Predevelopment: Site Assessment & Financial Feasibility

Predevelopment begins with the municipality gathering adequate information to assess if housing development on a particular site is physically and financially feasible. The predevelopment phase happens prior to the issuance of a Request for Proposals (RFP) for developers, as the results and information gathered during this phase will need to be included in the RFP. The more complicated the site, the more predevelopment work needed. Options for a viable development become clearer as the pieces of the puzzle start to fit together. The better the information gathered for the RFP about the site and the community’s goals for the development, the better the developer proposals will be.

Note that the predevelopment steps described here assume that a municipality or housing authority is going to dispose of the property to a developer through a RFP rather than develop it themselves. Housing development is complex, time-consuming and, when undertaken by a public entity, triggers a whole host of state laws and requirements that add costs and could make a development financially infeasible. In the vast majority of situations, MHP has found that it makes much more sense for a community to dispose of land to a developer for affordable housing development rather than attempt it themselves.

The standard steps of predevelopment due diligence for a potential development site include:

  • Preliminary evaluation of the site
  • Review of local and state regulations
  • Preliminary engineering and conceptual site design 
  • Preliminary financial feasibility analysis

Preliminary evaluation of the site  A preliminary evaluation of the site's physical characteristics and a review of local, state and federal regulatory requirements will identify issues that affect the development concept. These issues include but are not limited to zoning, wetlands, stormwater, and wastewater. Zoning review and allowable use assessments can be completed by the municipality; it is important to include this information about the site in an RFP. Other tasks needed to evaluate the site should be completed by consultants or engineers, as described below.

preliminary site assessment should include site boundaries, topography, identification of abutting properties and current uses, identification of anything that would indicate environmental issues, access points to the site, site utilities and/or existing utilities in abutting streets, and current zoning. For sites that do have wetlands or other setbacks the buildable areas and related setback requirements should be indicated on the site plan. 

Municipalities typically contract with a site (civil) engineer to undertake a preliminary site assessment. This may involve other qualified professionals if the site has wetlands or other environmentally sensitive areas.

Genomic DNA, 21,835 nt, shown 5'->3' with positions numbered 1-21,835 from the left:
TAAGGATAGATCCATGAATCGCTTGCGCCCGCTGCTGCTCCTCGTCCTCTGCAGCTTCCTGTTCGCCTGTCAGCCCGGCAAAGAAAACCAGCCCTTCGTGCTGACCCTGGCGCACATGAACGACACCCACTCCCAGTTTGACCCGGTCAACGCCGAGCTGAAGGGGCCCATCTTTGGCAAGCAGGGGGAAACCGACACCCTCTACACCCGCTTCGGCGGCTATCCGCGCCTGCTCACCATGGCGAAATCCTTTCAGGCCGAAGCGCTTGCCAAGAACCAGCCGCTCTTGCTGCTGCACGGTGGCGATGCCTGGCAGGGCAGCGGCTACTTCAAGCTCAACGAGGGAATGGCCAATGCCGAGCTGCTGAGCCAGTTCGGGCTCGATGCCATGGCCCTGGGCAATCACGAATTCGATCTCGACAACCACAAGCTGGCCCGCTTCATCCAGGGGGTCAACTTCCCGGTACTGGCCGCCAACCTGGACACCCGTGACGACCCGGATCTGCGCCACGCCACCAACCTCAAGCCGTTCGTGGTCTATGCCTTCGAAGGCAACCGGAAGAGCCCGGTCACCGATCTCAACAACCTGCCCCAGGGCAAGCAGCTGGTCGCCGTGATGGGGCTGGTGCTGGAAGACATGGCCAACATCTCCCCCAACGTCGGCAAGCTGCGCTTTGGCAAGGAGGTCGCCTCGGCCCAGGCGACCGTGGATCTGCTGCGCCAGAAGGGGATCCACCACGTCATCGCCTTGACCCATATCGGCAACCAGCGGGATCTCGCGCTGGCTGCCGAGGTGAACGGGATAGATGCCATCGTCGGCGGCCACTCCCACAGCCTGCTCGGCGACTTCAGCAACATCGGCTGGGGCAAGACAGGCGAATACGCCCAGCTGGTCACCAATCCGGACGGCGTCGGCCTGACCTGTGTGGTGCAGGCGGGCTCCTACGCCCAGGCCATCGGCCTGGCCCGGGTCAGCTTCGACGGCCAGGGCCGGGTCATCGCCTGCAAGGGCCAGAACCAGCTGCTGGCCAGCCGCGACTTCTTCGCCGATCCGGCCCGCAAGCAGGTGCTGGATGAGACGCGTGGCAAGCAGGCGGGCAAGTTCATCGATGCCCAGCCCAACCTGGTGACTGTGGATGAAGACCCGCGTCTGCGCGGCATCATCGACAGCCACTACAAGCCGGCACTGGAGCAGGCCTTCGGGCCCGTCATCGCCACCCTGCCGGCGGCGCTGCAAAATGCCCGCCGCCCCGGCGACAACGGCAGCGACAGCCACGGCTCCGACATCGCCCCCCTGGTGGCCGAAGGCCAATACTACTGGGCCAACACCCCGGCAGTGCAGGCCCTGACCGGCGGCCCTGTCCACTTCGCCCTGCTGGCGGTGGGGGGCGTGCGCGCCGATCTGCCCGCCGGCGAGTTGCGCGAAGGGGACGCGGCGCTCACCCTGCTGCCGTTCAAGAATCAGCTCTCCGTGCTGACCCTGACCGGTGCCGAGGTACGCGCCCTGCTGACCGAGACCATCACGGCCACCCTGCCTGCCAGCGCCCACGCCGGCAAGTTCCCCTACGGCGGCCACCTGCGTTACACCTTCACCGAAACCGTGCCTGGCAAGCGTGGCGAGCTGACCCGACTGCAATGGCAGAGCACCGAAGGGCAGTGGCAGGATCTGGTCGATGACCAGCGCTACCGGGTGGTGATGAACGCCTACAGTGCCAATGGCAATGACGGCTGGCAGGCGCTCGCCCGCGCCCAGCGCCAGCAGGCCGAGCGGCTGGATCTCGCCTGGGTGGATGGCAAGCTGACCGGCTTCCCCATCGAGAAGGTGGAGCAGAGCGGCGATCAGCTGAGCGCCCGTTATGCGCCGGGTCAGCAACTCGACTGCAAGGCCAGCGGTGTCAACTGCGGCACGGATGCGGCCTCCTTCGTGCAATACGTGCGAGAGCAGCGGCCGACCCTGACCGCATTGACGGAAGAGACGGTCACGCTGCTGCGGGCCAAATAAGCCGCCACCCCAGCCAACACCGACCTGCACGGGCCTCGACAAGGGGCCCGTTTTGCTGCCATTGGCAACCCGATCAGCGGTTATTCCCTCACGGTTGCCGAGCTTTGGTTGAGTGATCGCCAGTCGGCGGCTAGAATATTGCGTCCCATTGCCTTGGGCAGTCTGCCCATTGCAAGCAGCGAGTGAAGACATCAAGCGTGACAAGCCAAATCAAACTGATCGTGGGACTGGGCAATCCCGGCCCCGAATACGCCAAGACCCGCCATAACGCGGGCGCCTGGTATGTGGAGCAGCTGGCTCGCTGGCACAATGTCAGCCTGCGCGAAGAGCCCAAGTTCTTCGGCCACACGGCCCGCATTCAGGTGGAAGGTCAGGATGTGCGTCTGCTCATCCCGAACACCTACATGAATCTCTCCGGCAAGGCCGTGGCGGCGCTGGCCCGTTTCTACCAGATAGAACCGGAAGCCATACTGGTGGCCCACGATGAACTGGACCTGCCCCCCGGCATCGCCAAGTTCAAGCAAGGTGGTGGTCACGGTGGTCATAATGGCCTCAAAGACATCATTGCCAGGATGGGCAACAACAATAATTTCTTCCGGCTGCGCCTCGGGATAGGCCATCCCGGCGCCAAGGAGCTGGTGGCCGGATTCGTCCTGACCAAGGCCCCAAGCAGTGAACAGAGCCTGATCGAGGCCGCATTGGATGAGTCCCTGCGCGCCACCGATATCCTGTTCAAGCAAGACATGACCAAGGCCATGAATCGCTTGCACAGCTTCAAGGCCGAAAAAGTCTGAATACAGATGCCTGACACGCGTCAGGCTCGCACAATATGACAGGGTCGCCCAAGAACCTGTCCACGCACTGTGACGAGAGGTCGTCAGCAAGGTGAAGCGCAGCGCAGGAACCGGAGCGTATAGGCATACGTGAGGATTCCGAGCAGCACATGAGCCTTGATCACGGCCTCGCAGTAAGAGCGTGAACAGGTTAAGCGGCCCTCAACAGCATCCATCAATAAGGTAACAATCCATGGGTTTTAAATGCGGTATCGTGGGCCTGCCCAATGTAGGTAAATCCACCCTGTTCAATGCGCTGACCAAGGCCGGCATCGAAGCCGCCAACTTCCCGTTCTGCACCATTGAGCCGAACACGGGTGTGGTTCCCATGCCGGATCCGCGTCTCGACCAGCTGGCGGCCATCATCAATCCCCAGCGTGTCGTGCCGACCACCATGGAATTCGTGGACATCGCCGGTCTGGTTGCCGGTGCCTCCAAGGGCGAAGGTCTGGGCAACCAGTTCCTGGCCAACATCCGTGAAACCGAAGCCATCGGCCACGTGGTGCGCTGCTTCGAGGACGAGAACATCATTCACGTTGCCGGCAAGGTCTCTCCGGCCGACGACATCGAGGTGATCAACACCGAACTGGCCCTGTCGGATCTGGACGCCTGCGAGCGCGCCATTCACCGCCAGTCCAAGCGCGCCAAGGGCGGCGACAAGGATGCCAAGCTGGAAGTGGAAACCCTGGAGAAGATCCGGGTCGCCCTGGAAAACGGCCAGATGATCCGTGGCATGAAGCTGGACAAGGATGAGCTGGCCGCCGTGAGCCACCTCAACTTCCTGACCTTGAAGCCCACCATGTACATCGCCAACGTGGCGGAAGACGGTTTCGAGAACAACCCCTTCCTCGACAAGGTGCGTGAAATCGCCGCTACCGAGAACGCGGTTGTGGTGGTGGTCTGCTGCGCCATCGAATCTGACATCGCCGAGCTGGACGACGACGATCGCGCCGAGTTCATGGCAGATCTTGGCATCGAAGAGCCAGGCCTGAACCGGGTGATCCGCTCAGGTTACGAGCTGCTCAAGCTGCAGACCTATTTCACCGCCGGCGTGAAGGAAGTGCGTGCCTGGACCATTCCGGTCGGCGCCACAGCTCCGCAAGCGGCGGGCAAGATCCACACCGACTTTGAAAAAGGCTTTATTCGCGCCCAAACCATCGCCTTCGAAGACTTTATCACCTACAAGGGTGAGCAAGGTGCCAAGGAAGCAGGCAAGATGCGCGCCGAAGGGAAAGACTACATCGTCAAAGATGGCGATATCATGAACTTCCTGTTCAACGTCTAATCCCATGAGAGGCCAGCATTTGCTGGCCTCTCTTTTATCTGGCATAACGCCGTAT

The municipality should also undertake a title search of the property to ensure clear title. It is also vital that you determine the value of the property through an appraisal. This is required for disposition.

Some communities use engineers to lay out possible building configurations and determine how many units can fit on a site. Such plans should be used very carefully and only as a starting point. Developers and their teams (including architects) have a depth of expertise in "placing" buildings on a site, taking important building and site configuration information into consideration, and they should not be limited in their ability to respond creatively to an RFP.  If there is an existing building on the site, it is highly recommended that the municipality contract with a structural and/or environmental engineer to perform a physical inspection of the building to identify structural flaws or the existence of pollutants such as asbestos, lead-based paint, and PCBs. Pollutants must be removed or encapsulated in accordance with federal laws and regulations; it benefits both the municipality and the developer to know what these issues and what the potential costs are up front.

Preliminary financial feasibility analysis  Though the developer will be responsible for securing all of the financing for the development, it is wise for the municipality to determine whether the proposed development will work financially. 

The preparation of a preliminary financial feasibility analysis is typically done by a consultant or technical assistance provider who is familiar with affordable housing programs and development.  A preliminary feasibility analysis is based on the development concept, the data collected during the site selection and investigation phase, and available public funding. 

This first attempt at estimating the costs to build the development and how it will be financed are preliminary and will be refined many times over the course of the development process. 

MHP is able to provide some assistance in preliminary financial feasibility analysis as well as recommend consultants for this work. Another helpful resource in understanding financial feasibility is this Development Budget Checklist.